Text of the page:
Alex Kidd In Miracle World DX (Nintendo Switch) Review

Alex Kidd returns with a gorgeous 2D remaster, but does it hold up for todays audiences?

There’s nothing quite as annoying after a hard day of training than coming home to find that your planet has been attacked and its citizens turned to stone. It really puts a dampener on your dinner plans that’s for sure. Sadly Alex Kidd’s supper is going to have to wait because wouldn’t you know it, his hard day of training is getting capped off by an invasion and he’s pretty much the only one who can stop it.

So packing his fists, Alex sets off to stop the villainous Janken across a series of quirky 2D side-scrolling levels.

As a remaster of the original 1986 Sega Master System game, Alex Kidd in Miracle World, Alex Kidd in Miracle World DX is a visual remake with just enough new elements added to make it feel fresh for modern gaming audiences while staying slavishly true to its original platforming roots.

Set against the backdrop of said invasion, Alex will platform and fight his way across a variety of levels that will bring him into contact with angry bulls, power-ups and bosses you have to beat in rock-paper-scissors matches. While it maintains old school design to the extreme, this DX remaster brings a fantastic amount of visual charm to the table. However, you’re enjoyment of the title will really depend on how much mileage you get out of said old school design.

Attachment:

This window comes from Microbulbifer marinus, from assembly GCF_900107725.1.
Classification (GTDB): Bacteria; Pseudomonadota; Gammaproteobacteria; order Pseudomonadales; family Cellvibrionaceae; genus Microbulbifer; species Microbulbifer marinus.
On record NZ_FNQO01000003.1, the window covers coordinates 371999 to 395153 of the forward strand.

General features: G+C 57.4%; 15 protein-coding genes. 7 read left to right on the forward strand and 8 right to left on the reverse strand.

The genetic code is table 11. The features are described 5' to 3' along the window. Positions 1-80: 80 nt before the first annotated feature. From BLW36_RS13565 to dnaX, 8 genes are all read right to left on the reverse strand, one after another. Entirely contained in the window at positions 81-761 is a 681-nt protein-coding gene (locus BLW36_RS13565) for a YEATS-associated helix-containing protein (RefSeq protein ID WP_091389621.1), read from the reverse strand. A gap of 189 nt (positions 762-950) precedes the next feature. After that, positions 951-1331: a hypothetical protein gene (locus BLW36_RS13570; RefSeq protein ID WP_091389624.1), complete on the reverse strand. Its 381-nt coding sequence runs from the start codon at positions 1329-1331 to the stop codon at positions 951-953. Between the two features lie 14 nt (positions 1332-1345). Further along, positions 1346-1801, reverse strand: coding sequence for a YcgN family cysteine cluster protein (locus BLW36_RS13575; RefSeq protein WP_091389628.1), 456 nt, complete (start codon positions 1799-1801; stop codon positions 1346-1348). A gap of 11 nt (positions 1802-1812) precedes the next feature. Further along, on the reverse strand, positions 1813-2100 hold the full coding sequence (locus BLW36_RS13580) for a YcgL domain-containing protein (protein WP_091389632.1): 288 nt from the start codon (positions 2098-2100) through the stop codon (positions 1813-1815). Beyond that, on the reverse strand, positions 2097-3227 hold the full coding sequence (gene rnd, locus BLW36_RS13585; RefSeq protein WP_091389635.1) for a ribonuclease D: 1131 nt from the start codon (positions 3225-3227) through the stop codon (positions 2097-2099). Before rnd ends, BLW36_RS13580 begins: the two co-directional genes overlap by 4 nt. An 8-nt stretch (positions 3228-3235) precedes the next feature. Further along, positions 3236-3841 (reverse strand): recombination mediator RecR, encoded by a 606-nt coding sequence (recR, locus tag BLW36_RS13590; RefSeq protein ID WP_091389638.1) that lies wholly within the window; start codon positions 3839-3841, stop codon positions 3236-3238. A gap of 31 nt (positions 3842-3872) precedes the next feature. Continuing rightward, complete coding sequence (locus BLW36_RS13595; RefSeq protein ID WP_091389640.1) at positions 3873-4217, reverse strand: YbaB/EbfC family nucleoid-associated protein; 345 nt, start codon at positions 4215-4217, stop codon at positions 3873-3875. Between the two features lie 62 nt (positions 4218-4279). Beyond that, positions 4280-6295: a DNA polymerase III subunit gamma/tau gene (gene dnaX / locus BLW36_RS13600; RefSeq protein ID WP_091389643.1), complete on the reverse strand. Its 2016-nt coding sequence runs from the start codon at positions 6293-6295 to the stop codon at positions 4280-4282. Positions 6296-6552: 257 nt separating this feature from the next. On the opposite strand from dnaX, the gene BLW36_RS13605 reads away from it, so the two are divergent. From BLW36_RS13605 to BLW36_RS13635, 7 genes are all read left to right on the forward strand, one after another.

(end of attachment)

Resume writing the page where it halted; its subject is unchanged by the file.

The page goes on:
Alex begins his rather short stages with only three lives, a punching attack and no health bar. One hit kills are the order of the day for our hero, making the level navigation a challenging affair, especially against the flying and projectile chucking enemies. There are plenty of blocks in his path for Alex to break which contain money, much needed items with various abilities, ghostly enemies that will zero in on you for insta-kills and 1Up extra lives. The special block that contains the last three items mentioned previously is randomised, making breaking it a potentially hazardous affair. Without an in-game manual, figuring out the power-ups special abilities is something you’re just going to have to experiment with. The most useful of them, next to the ones that let you fly past some of the tougher sections, is the fire ring which lets Alex shoot much needed projectiles. Beware though, if you die you lose all the items.